During the third presidential debate, Romney congratulated Obama for killing bin Laden, but said “we can’t kill our way out of this mess.”
“We’re going to have to put in place a very comprehensive and robust strategy to help the world of Islam and other parts of the world, reject this radical violent extremism,” he said.
Obama said during the debate that five things need to happen in the Middle East: America’s counterterrorism goals need to be supported, countries need to stand by America’s interest in Israel, America needs to protect religious minorities and women, economic capabilities need to be developed and America can’t continue nation building in Middle Eastern countries.
The Obama administration is also working to force Iran to abandon its nuclear enrichment. Obama said during the debate that Iran is the “state sponsor of terrorism,” sanctions have been imposed in the region aiming to marginalize Iran.
“It is crippling their economy. Their currency has dropped 80 percent,” he said. “Their oil production has plunged to the lowest level since they were fighting a war with Iraq 20 years ago.”
Payind said Iran’s economy is in shambles politically and economically.
“The sanctions are doing their job,” he said. “The common men, women and children are suffering from all these economic hardships … but the question is whether it will prevent Iran from furthering the nuclear ambitions or not.”
Romney said he would’ve put the sanctions in place sooner and he would tighten them. Military action should be a last resort.
“We need to increase pressure time and time again on Iran because anything other than a solution to this, which stops this nuclear folly of theirs, is unacceptable to America,” he said.
America wants Pakistan to cooperate with its foreign policy, Payind said, but it has a very difficult relationship with the country that often serves as a safe haven for members of al-Qaida and the Taliban.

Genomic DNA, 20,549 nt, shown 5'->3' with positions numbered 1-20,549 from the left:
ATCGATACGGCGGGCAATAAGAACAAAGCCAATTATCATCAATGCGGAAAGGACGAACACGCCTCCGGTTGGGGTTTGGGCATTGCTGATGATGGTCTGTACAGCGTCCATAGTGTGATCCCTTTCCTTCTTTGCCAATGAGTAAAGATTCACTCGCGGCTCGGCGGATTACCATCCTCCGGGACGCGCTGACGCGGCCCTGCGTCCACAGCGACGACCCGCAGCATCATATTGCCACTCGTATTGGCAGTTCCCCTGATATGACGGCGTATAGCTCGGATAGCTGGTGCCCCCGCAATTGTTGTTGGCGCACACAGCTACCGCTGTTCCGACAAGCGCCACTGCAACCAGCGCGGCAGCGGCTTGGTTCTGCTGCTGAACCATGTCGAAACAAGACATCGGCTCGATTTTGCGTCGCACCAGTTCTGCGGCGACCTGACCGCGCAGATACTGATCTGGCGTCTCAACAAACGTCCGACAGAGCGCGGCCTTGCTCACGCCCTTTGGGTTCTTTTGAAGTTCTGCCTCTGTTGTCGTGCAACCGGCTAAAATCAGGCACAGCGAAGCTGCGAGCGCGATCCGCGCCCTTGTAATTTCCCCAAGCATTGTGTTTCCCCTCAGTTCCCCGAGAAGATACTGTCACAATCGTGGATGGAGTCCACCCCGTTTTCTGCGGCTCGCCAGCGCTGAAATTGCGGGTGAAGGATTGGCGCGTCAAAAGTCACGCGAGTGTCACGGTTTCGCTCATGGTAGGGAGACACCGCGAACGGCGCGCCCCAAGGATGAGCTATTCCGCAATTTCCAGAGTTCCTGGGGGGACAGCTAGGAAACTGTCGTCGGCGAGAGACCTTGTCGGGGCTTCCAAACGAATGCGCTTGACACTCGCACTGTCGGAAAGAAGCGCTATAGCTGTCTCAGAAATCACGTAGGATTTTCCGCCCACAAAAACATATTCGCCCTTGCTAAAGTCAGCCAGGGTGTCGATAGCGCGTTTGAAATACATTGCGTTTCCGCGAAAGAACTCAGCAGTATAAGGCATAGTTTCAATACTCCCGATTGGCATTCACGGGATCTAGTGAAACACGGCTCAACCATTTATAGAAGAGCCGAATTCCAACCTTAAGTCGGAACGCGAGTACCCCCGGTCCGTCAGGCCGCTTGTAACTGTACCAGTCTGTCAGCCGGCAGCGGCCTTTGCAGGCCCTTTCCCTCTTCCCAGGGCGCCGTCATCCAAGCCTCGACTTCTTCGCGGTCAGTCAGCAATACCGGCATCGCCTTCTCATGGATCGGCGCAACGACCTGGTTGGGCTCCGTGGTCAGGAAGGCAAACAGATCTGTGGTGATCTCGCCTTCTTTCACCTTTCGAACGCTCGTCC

“Pakistan is a nuclear power, so there is not much the U.S. can do,” Payind said. “The collapse of the Pakistani government is a big, huge danger.”
And behind their borders, two groups of the Taliban, Afghani and Pakistani, are surviving – although in the minority – with different agendas, but neither want foreign influence in their countries, Payind said.
Because of Obama’s position as incumbent, Payind said he has access to briefings and contacts with leaders, diplomats and military personnel that Romney does not.
“That is the reality on the ground,” he said. “The sitting president has advantage of having access to all of this information.”
Kyle Strickland, a fourth-year in political science and minority affairs coordinator for OSU’s
College Democrats , said Romney’s inexperience shows in his lack of opposition to Obama’s policies.
“Quite frankly, Gov. Romney doesn’t have foreign policy experience,” Strickland said. “That’s something I think Gov. Romney and Republicans realize, which is why they had to pretty much hug every position of President Obama.”
Payind said he and his students noticed the same thing.
“If one looks at the last debate between Obama and Romney, Romney almost endorsed the foreign policies that Obama has made,” he said. “My students who watched the debate had the same sort of impression that I had.”
According to Romney’s website, his administration would support the groups and individuals seeking democratic values and institutions in the Middle East, and make sure “the Arab Spring does not become an Arab Winter.”
Niraj Antani, communications director for the OSU College Republicans , said America’s role in the world is to ensure that people seeking liberty gain it.
“I think Gov. Romney will be a president who understands that we have to stand up for these people because no one else will,” he said.
Payind said only time will tell what difference the future president will make in the Middle East, and if he’ll stick by his word. Regardless of what unfolds, Obama said America’s presence is necessary.
“America remains the one indispensable nation,” he said. “And the world needs a strong America.”
Kristen Mitchell contributed to this article.